I’m always trying to be constructive there, but that is the approach which works for me. Other supervisors may be a little bit more direct on core content and structure – they are similar considerations, but conveyed in a different way. Again, it doesn’t mean one supervisor is better than another as a result, but I think it can mean when students speak to each other and compare their feedback, that there can be a dissonance where a constructive comment from one supervisor can come across differently from how another would phrase it, and that causes some self-doubt.


You've Already Done the Hard Work

At this stage in the process, you have done all of the hard work. You’ve done the research and found the literature. You’ve sketched out plans, and re-jigged and tinkered with the order. All you have to do is write up. You need to see how much progress you’ve made – I don’t record meetings, but if I did and played back the discussion to students, you could see the clear improvement and development of the idea. I see that because I get snapshots of a student’s work over time. It’s more difficult for a student to see that, because for them the change has been more gradual.


Empathising - Completing PhD Corrections Over 4 Weeks

I can empathise with the position students find themselves in. A couple of years ago now, I was at the stage where I was completing PhD corrections, whilst working at Strathclyde. It got to a critical point where I had, effectively, one month to finish everything off. This was in January, so cold, dark, wet days and nights. We have the consolidation week, and adjusting to new classes/teaching. So I had my full time job alongside a pivotal month of work. You have core teaching, plus at that stage you’re inviting in honours dissertation students and Personal Tutees as well. So it’s a busy time. And without meaning to be a mercenary, Strathclyde pay my salary, so it’s all part of the role.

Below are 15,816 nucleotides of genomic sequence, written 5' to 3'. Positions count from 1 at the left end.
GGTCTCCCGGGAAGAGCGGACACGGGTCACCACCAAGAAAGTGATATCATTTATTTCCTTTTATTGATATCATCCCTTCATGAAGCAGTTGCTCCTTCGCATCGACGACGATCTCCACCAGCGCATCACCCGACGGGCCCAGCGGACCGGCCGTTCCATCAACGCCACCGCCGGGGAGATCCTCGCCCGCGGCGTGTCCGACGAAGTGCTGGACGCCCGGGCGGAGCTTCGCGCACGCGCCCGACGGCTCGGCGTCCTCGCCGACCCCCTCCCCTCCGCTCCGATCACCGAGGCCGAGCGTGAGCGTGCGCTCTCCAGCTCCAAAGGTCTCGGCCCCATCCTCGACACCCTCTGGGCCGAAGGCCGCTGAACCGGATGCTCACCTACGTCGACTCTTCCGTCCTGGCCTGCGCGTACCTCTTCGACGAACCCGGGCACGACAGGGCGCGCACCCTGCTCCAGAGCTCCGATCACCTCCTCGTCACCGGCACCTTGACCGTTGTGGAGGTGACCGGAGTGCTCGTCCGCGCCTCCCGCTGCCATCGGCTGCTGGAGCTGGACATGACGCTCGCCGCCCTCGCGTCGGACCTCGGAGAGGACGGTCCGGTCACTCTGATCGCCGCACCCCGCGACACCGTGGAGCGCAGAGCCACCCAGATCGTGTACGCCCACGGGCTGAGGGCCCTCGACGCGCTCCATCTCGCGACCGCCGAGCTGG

In my head, I built it up to be a miserable month. I had to do the work, and I knew this would mean many a late evening in the office after work, and pushing over weekends. I also know from previous experience that when I get particularly stressed/agitated, I sometimes listen to Metallica’s ‘St Anger’ album on loop – it is a terrible album. The bassist has left the band, they’re going through group therapy, the singer is in rehab, the drummer turns the snare drum off so it sounds like pots and pans, and the lyrics are crap. It’s just noise. But I know that I get quite snappy and irritable if I listen to it. And I didn’t want to be in that position with students, or with colleagues. So I downloaded Radiohead’s ‘OK Computer’ and The Carpenters’ Greatest Hits, so at least I was listening to really sad music, not angry music.